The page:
TLDR: GitStars Github, Documentation, and New Badges.
Developers love badges. For these reason there are a ton of different Github Badges websites that let you build out your own badges for your projects. Most of them have the same issue though- they stop working quickly due to the Github API Ratelimiting, which only allows 60 requests each hour if you’re calling it directly from the browser.
I also love badges, and wanted them to work for my new portfolio page. The problem is that with almost forty projects I was hitting that ratelimit pretty hard, to the point where refreshing the page once was enough to do it.
So I made my own API, GitStars, which I am now sharing with all of you.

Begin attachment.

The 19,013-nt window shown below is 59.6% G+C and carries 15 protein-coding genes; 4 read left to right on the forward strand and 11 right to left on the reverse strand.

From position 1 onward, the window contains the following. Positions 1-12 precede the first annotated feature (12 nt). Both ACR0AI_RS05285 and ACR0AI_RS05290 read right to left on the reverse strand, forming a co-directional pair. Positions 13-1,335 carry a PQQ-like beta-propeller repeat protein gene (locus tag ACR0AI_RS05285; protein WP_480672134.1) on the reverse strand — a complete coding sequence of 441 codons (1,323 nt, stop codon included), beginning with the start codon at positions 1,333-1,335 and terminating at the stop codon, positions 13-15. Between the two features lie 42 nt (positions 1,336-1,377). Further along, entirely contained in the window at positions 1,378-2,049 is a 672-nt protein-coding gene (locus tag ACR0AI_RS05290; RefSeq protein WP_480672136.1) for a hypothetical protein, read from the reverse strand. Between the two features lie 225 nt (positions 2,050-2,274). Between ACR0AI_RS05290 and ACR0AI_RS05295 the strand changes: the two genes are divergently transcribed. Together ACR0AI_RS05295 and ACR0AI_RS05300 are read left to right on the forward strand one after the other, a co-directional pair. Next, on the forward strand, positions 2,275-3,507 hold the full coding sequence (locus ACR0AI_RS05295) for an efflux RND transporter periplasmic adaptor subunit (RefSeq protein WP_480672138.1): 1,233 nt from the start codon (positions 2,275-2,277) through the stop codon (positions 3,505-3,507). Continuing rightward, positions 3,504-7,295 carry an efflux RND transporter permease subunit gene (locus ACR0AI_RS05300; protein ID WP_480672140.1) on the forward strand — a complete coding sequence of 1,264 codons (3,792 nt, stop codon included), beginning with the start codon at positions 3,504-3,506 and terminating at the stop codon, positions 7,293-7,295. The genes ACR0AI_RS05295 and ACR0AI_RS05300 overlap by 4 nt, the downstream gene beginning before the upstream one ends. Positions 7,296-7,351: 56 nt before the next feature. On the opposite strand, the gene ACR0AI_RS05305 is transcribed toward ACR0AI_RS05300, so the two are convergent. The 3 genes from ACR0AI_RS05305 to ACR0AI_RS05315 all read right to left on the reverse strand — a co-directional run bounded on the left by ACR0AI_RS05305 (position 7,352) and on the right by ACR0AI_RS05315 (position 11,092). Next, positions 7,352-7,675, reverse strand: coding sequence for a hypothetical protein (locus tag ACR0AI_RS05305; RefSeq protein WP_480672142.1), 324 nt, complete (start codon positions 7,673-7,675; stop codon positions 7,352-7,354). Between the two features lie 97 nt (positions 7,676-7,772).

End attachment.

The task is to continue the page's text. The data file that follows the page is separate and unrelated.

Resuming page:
GitStars has a few features that make it nice for front end development-
- No Ratelimit- if a project has been loaded once it will always load again after.
- Smaller Responses as the service strips out data (such as URLs) that can be easily generated.
- Faster Responses due to caching- most responses come from SQLite rather than calling Github, returning responses in about 20ms.
- Higher Resilience, as it will return cached results when errors occur.
- Browser Caching, as various headers (such as Expires) are added. This speeds up page reloads significantly.
- Easy Migration since the service mirrors the Github API endpoints and responses. Changing “api.github.com” to “stars.gitconsensus.com” will work for most projects.
As part of this project I also launched gitbuttons.tedivm.com, which forks a popular github badges project and has it use this new API.
GitStars is available now on Github and at stars.gitconsensus.com.